Preaching is a big part of my job.  I probably spend a good 10 hours a week on worship and sermon prep.

            Most of my preaching is pretty direct.  I have an idea of what I want to say, usually something that’s come out of my Bible study preparing for worship and preaching.  Then I try to find a way to say it, clearly and directly.  But not always.

            I went to college in Minnesota and after four years in a city not too far from the prairie, I left for seminary on the Pacific coast feeling like a part of me is connected to Minnesota.  When I (finally) heard Garrison Keillor share his “News from Lake Wobegon” on A Prairie Home Companion, not only did I feel like he was talking about a place I knew well, I often felt like I was listening to a sermon.  But not an ordinary sermon.  He was telling a story, perhaps even a parable (especially if we don’t think of parables as allegories).  I thought, “I’d like to do a sermon one day that’s like Keillor’s “News from Lake Wobegon.”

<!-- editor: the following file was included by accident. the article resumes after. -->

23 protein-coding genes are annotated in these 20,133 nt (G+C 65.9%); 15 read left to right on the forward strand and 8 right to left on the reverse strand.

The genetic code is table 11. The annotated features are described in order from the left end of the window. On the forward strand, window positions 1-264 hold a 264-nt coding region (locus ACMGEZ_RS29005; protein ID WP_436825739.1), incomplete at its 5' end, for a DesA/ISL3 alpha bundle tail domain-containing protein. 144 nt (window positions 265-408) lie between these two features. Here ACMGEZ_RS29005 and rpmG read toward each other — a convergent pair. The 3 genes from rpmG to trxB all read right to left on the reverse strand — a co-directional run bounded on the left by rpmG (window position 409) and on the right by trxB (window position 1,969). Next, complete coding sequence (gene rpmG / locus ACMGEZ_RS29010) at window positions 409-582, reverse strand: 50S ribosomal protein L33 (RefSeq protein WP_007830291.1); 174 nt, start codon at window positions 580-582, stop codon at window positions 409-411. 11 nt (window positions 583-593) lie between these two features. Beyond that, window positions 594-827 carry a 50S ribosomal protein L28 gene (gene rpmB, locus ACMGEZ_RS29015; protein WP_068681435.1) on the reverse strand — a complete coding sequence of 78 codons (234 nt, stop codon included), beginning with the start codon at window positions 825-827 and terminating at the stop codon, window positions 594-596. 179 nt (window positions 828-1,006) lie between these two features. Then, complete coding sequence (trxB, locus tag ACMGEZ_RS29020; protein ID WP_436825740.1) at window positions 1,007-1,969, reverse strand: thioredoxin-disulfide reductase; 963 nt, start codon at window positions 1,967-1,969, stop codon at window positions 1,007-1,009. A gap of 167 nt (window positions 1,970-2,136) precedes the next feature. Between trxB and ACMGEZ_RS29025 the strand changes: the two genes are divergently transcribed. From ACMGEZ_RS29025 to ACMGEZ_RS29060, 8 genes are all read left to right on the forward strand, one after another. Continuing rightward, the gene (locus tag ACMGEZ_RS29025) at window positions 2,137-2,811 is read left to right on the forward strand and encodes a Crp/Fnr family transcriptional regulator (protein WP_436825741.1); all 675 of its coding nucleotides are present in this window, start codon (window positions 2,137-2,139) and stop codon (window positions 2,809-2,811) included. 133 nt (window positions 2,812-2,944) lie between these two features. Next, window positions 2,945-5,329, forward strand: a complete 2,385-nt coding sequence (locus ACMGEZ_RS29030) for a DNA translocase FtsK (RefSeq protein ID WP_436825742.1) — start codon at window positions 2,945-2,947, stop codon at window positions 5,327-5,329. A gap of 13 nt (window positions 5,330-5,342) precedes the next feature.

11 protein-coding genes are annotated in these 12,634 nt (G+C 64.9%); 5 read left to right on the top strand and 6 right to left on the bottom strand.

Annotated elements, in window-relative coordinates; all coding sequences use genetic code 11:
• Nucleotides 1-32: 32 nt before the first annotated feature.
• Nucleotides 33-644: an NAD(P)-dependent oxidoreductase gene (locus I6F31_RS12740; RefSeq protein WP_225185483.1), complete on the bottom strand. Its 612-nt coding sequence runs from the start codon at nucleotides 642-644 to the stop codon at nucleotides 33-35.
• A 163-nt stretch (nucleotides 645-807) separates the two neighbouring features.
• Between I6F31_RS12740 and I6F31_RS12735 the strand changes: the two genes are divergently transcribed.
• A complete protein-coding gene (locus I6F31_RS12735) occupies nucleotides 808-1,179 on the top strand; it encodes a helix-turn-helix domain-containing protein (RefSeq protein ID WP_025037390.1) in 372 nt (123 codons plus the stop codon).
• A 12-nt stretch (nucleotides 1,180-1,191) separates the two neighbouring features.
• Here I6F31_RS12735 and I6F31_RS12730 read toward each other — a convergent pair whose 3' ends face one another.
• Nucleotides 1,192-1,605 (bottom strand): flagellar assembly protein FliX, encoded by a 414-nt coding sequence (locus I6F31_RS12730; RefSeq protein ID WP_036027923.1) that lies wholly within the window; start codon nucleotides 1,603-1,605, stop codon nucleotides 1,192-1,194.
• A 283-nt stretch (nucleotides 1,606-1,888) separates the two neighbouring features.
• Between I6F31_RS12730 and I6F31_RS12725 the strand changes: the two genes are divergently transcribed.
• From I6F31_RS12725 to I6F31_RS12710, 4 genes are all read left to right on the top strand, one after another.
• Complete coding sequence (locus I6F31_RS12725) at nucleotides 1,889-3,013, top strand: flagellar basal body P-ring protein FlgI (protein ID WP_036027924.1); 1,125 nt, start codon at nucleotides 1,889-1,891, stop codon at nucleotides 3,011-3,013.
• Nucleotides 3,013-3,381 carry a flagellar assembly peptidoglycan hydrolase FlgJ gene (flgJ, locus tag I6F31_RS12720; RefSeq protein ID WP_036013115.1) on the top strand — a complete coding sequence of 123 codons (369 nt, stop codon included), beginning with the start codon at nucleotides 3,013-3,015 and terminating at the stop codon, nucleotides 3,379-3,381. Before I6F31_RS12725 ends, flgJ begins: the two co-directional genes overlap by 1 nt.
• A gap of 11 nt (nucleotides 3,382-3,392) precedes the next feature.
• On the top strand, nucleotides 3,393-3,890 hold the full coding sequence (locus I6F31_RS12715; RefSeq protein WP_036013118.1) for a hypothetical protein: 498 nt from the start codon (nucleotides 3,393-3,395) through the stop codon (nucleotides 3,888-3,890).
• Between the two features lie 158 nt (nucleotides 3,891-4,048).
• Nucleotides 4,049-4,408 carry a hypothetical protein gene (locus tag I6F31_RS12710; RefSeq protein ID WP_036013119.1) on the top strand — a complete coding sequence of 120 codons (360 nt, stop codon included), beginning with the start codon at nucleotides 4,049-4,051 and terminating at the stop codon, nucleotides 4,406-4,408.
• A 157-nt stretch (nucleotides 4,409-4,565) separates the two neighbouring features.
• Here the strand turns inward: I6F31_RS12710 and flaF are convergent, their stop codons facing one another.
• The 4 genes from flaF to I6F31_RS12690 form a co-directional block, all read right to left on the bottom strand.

Well, a few years ago, I decided to tell a story instead of preaching a sermon.  I decided to tell a story about my “home town” of “Mount William, New Hampshire.  It’s a fictitious town and the stories, for the most part, never happened.  But I’m fond of saying, about stories like that, “This story is true, even though it never happened.”

            I read a magazine article a couple weeks ago about literature and awards.  The writer made a comment about sermons not receiving literary awards.  The article went on to say that there is a difference between a typical sermon and a story.  A sermon is shaped like an “O” and a story is shaped like a “C.”  A sermon has all the pieces; a story is missing a piece that the listener gets to fill in.

            I’ve come back several times to Mount William and shared more news from my “home town” and will continue to do so.  Are they sermons?  I’ll let you be the judge.

Copyright © 2009 Jeffrey Spencer